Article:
Duke deploys solar plus battery storage microgrid in Appalachia


A rural Appalachian town named for a thermal hot spring on the North Carolina-Tennessee border will soak up clean electrons from the sun and a large grid-scale battery system. Duke Energy completed construction on a 2 MW solar and 4.4 MWh storage project in Hot Springs, N.C., a town with population of just 500.

The Hot Springs microgrid provides grid reliability services to the electric grid, such as frequency and voltage regulation and ramping support and capacity during system peak power usage.

“Duke Energy has numerous smaller microgrids on our system, but this is our first microgrid that can power an entire small town if its main power line experiences an outage,” said Jason Handley, general manager of Duke Energy’s Distributed Energy Group.

The rural Appalachia town, named for a natural thermal spring at the confluence of the French Broad River and Spring Creek, was faced with limited transmission and distribution rerouting options should a power outage occur. During its testing phase, Duke Energy’s microgrid was able to pick up the town’s entire load from a black start without any help from the energy grid – using only the solar and battery storage to restore power. The microgrid served the town’s load while the company gathered data.

“Through energy storage and microgrids, Duke Energy can enable the integration of more renewables onto the grid and help improve reliability while keeping costs affordable for customers and the communities we serve,” said Handley.

Wärtsilä Energy, the Finnish energy company, supplied the battery energy storage system for the grid project. The microgrid utilizes Wärtsilä’s GEMS Digital Energy Platform, an energy management system for integrated control of both solar and energy storage resources.

In a recent interview with pv magazine USA, Andrew Tang, Vice President of Energy Storage & Optimization at Wärtsilä Energy, said the energy storage systems provider is on track to deliver 4 GWh of battery systems this year.  With momentum from the federal Inflation Reduction Act spurring increased activity for energy storage, Wärtsilä expects to see growth at about 20% CAGR per year from 2023 into 2024.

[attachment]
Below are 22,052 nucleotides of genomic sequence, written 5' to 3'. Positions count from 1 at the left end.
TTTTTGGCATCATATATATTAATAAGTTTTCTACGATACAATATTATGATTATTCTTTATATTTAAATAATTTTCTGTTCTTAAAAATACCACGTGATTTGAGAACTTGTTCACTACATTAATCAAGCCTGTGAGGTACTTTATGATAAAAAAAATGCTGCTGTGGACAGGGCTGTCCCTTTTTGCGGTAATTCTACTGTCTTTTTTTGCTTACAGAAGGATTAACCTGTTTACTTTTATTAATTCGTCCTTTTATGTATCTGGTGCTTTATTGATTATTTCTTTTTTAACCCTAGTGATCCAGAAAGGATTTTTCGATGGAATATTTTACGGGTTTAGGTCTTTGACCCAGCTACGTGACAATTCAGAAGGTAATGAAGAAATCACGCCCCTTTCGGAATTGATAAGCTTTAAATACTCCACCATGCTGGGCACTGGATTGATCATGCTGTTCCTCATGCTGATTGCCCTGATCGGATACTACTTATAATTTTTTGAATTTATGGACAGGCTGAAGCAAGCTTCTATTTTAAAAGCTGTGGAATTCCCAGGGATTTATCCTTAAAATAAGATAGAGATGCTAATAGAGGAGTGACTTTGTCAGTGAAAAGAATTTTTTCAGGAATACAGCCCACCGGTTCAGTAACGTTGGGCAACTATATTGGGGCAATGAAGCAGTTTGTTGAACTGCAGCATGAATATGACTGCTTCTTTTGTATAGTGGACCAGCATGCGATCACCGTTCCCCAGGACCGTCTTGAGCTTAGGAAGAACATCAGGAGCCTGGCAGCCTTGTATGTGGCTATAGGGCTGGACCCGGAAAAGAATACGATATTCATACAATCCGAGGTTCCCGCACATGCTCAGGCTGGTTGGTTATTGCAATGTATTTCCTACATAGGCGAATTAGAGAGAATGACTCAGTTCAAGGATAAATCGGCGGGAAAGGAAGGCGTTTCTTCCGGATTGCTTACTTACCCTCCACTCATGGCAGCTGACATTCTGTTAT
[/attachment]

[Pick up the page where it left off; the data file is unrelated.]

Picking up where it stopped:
Wärtsilä’s grid storage systems are housed in a 1.5 MWh trailer cube, measuring 8 feet x 44 feet per trailer, meaning the Hot Springs battery system will use about three storage trailer units, Tang said.

The company’s U.S. storage business has seen steady activity in Hawaii, Texas, California, Arizona and Georgia, with assorted smaller dispatched systems also cropping up in the Southeast region, which Tang called a “hotbed for solar plus storage.”  

“The Hot Springs inverter-only-based community microgrid is a great step forward for Duke Energy and our customers. This project has reduced the need for equipment upgrades in an environmentally sensitive area,” said Handley. “We are using lessons learned from this first-of-its-kind installation to take to our other microgrids under construction in Indiana and Florida.”

So far Duke Energy has over 60 MW of microgrid projects s connected throughout its regulated areas around the Southeast region. In Asheville, N.C., Duke operates a 9-megawatt lithium-ion battery system at a substation site in the Rock Hill community. In Haywood County, N.C., the utility operates a 3.8 kWh lithium iron phosphate battery and 10 kW solar DC microgrid serving a telecommunications tower, located on Mount Sterling in the Smoky Mountains National Park.

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